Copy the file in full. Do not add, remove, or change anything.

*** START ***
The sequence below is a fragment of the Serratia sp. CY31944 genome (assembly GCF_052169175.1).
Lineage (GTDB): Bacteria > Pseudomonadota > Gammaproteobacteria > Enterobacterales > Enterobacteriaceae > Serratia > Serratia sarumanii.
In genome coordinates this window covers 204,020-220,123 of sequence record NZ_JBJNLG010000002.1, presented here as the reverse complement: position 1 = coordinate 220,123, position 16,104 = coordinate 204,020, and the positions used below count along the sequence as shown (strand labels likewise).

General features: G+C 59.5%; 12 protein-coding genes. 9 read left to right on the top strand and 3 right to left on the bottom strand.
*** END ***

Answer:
The sequence below is a fragment of the Serratia sp. CY31944 genome (assembly GCF_052169175.1).
Lineage (GTDB): Bacteria > Pseudomonadota > Gammaproteobacteria > Enterobacterales > Enterobacteriaceae > Serratia > Serratia sarumanii.
In genome coordinates this window covers 204,020-220,123 of sequence record NZ_JBJNLG010000002.1, presented here as the reverse complement: position 1 = coordinate 220,123, position 16,104 = coordinate 204,020, and the positions used below count along the sequence as shown (strand labels likewise).

General features: G+C 59.5%; 12 protein-coding genes. 9 read left to right on the top strand and 3 right to left on the bottom strand.